Three cheers for the Nutshell format! There may be no better printed style for command-line environments, like the Internetwork Operating System (IOS) that runs on Cisco Systems routers. Cisco IOS in a Nutshell
documents the most important bits of the frequently arcane IOS command line from aaa accounting
, thereby providing a valuable resource to everyone who works with IOS. The reference section--which makes up about 60 percent of this book--summarizes each command (again, they're not all covered, but the ones that aren't are pretty obscure) with a statement of its scope (global, interface, line, or whatever), followed by generalized syntax summaries in the style of Unix man pages (these indicate the legal combinations of switches and parameters). Then, a detailed discussion of each switch and parameter clarifies what each is for. The whole reference section is alphabetical, with lettered dark boxes on the pages' outer edges that are easy to scan while flipping pages rapidly.
Prior to the reference section, the author explains how the IOS interface refers to and controls aspects of routers, such as lines and interfaces. He does a great job of it, too--you could do far worse than to read his explanations before going to work under IOS for the first time. The other great value of this early section is in the author's discussion of how to configure a new router by bringing interfaces, data-communication protocols (like TCP/IP), routing protocols (like Border Gateway Protocol, or BGP), and services like Domain Name Service (DNS) online. This book is a tremendous value for Cisco engineers. --David Wall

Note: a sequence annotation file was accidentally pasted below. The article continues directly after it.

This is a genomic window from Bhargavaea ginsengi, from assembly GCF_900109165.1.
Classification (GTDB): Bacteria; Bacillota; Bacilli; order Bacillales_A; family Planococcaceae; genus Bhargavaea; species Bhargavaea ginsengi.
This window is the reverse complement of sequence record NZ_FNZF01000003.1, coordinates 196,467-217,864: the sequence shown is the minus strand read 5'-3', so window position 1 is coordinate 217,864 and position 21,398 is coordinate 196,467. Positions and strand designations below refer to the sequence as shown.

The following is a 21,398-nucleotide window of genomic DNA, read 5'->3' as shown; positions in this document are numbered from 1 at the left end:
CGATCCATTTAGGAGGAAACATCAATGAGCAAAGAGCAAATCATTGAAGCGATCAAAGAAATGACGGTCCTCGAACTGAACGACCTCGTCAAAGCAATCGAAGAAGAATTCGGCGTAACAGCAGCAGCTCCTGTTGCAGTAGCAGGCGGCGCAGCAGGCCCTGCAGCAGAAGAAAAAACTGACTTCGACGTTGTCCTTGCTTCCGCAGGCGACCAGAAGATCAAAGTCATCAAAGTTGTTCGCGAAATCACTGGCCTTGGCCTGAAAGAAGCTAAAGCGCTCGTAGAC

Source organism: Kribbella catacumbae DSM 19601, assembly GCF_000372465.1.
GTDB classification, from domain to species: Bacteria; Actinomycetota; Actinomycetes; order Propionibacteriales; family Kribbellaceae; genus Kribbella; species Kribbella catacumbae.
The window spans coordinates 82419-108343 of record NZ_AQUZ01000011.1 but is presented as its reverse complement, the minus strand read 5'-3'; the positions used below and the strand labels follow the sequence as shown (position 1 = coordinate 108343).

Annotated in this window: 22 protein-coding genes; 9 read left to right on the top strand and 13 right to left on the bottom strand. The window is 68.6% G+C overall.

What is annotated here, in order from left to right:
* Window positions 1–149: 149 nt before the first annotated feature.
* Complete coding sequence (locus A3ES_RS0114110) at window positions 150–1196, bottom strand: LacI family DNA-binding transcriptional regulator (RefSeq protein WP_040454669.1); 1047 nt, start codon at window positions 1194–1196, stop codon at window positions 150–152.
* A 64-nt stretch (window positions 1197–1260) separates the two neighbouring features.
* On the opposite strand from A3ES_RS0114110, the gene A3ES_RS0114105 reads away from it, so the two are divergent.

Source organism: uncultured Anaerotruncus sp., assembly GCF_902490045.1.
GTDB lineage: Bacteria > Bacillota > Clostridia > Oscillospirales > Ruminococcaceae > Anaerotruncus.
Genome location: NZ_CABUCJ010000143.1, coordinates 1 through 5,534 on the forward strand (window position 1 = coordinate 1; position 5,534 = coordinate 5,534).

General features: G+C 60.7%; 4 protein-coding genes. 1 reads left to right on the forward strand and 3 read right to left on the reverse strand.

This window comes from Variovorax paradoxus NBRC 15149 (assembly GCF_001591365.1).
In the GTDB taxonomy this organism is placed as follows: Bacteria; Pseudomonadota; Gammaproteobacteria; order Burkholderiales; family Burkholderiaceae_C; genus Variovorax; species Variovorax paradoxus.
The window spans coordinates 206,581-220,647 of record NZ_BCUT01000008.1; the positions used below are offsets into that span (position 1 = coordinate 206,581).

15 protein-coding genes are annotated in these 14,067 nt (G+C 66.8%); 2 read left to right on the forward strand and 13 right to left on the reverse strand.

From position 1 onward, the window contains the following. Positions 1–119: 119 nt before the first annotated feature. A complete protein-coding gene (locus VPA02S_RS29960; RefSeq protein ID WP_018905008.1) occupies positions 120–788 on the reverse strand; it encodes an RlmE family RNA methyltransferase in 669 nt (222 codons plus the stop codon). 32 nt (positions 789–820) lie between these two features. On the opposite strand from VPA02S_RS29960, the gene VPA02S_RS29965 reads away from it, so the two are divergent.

Topics covered: How to configure a Cisco Systems router with the Internetwork Operating System (IOS). The most popular commands are documented, and there's a tutorial section that familiarizes readers with the Cisco way of thinking about a router's work. The author uses IOS 12.x as his baseline, though users of older versions will find his work valuable.
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Cisco routers are everywhere that networks are. They come in all sizes, from inexpensive units for homes and small offices to equipment costing well over $100,000 and capable of routing at gigabit speeds. A fixture in today's networks, Cisco claims roughly 70% of the router market, producing high-end switches, hubs, and other network hardware. One unifying thread runs through the product line: virtually all of Cisco's products run the Internetwork Operating System, or IOS. If you work with Cisco routers, it's likely that you deal with Cisco's IOS software - an extremely powerful and complex operating system, with an equally complex configuration language. With a cryptic command-line interface and thousands of commands - some of which mean different things in different situations - it doesn't have a reputation for being user-friendly. Fortunately, there's help. This second edition of "Cisco IOS in a Nutshell" consolidates the most important commands and features of IOS into a single, well-organized volume that you'll find refreshingly user-friendly. This handy, two-part reference covers IOS configuration for the TCP/IP protocol family.
The first section includes chapters on the user interface, configuring lines and interfaces, access lists, routing protocols, and dial-on-demand routing and security. A brief, example-filled tutorial shows you how to accomplish common tasks. The second part is a classic O'Reilly quick reference to all the commands for working with TCP/IP and the lower-level protocols on which it relies. Brief descriptions and lists of options help you zero in on the commands you for the task at hand. Updated to cover Cisco IOS Software Major Release 12.3, this second edition includes lots of examples of the most common configuration steps for the routers themselves. It's a timely guide that any network administrator will come to rely on.